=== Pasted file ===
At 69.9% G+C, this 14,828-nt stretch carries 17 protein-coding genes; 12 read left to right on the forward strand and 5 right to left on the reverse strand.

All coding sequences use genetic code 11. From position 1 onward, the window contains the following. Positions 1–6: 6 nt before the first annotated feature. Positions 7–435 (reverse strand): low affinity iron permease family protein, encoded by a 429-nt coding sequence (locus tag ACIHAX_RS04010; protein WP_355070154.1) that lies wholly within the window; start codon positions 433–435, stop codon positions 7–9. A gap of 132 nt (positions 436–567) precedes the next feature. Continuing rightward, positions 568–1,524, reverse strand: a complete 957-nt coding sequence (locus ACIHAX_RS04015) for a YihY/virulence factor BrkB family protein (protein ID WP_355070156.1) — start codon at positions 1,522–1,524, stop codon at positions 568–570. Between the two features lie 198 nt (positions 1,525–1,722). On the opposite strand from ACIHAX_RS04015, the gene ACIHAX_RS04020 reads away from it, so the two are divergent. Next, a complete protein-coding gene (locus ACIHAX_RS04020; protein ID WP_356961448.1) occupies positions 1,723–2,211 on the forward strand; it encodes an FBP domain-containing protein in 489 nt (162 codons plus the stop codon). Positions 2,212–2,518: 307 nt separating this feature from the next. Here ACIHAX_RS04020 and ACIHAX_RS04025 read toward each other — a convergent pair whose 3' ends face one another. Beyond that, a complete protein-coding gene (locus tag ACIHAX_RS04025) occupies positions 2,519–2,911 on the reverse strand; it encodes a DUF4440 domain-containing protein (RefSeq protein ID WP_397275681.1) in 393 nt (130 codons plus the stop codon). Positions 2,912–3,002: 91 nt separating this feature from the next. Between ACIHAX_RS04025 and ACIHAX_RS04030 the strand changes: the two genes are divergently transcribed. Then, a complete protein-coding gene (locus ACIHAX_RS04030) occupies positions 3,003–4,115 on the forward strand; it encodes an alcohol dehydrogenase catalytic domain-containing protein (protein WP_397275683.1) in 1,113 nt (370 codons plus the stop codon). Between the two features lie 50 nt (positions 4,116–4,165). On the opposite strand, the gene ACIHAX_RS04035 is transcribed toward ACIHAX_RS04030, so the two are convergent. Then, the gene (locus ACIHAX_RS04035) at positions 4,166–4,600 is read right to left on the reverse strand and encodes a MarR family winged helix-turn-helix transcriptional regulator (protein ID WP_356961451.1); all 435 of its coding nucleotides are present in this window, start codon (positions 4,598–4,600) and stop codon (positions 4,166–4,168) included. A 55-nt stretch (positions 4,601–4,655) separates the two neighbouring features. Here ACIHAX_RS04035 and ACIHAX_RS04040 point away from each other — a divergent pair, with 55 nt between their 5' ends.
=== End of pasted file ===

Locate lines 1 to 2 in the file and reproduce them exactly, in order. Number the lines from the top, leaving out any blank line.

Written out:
At 69.9% G+C, this 14,828-nt stretch carries 17 protein-coding genes; 12 read left to right on the forward strand and 5 right to left on the reverse strand.

All coding sequences use genetic code 11. From position 1 onward, the window contains the following. Positions 1–6: 6 nt before the first annotated feature. Positions 7–435 (reverse strand): low affinity iron permease family protein, encoded by a 429-nt coding sequence (locus tag ACIHAX_RS04010; protein WP_355070154.1) that lies wholly within the window; start codon positions 433–435, stop codon positions 7–9. A gap of 132 nt (positions 436–567) precedes the next feature. Continuing rightward, positions 568–1,524, reverse strand: a complete 957-nt coding sequence (locus ACIHAX_RS04015) for a YihY/virulence factor BrkB family protein (protein ID WP_355070156.1) — start codon at positions 1,522–1,524, stop codon at positions 568–570. Between the two features lie 198 nt (positions 1,525–1,722). On the opposite strand from ACIHAX_RS04015, the gene ACIHAX_RS04020 reads away from it, so the two are divergent. Next, a complete protein-coding gene (locus ACIHAX_RS04020; protein ID WP_356961448.1) occupies positions 1,723–2,211 on the forward strand; it encodes an FBP domain-containing protein in 489 nt (162 codons plus the stop codon). Positions 2,212–2,518: 307 nt separating this feature from the next. Here ACIHAX_RS04020 and ACIHAX_RS04025 read toward each other — a convergent pair whose 3' ends face one another. Beyond that, a complete protein-coding gene (locus tag ACIHAX_RS04025) occupies positions 2,519–2,911 on the reverse strand; it encodes a DUF4440 domain-containing protein (RefSeq protein ID WP_397275681.1) in 393 nt (130 codons plus the stop codon). Positions 2,912–3,002: 91 nt separating this feature from the next. Between ACIHAX_RS04025 and ACIHAX_RS04030 the strand changes: the two genes are divergently transcribed. Then, a complete protein-coding gene (locus ACIHAX_RS04030) occupies positions 3,003–4,115 on the forward strand; it encodes an alcohol dehydrogenase catalytic domain-containing protein (protein WP_397275683.1) in 1,113 nt (370 codons plus the stop codon). Between the two features lie 50 nt (positions 4,116–4,165). On the opposite strand, the gene ACIHAX_RS04035 is transcribed toward ACIHAX_RS04030, so the two are convergent. Then, the gene (locus ACIHAX_RS04035) at positions 4,166–4,600 is read right to left on the reverse strand and encodes a MarR family winged helix-turn-helix transcriptional regulator (protein ID WP_356961451.1); all 435 of its coding nucleotides are present in this window, start codon (positions 4,598–4,600) and stop codon (positions 4,166–4,168) included. A 55-nt stretch (positions 4,601–4,655) separates the two neighbouring features. Here ACIHAX_RS04035 and ACIHAX_RS04040 point away from each other — a divergent pair, with 55 nt between their 5' ends.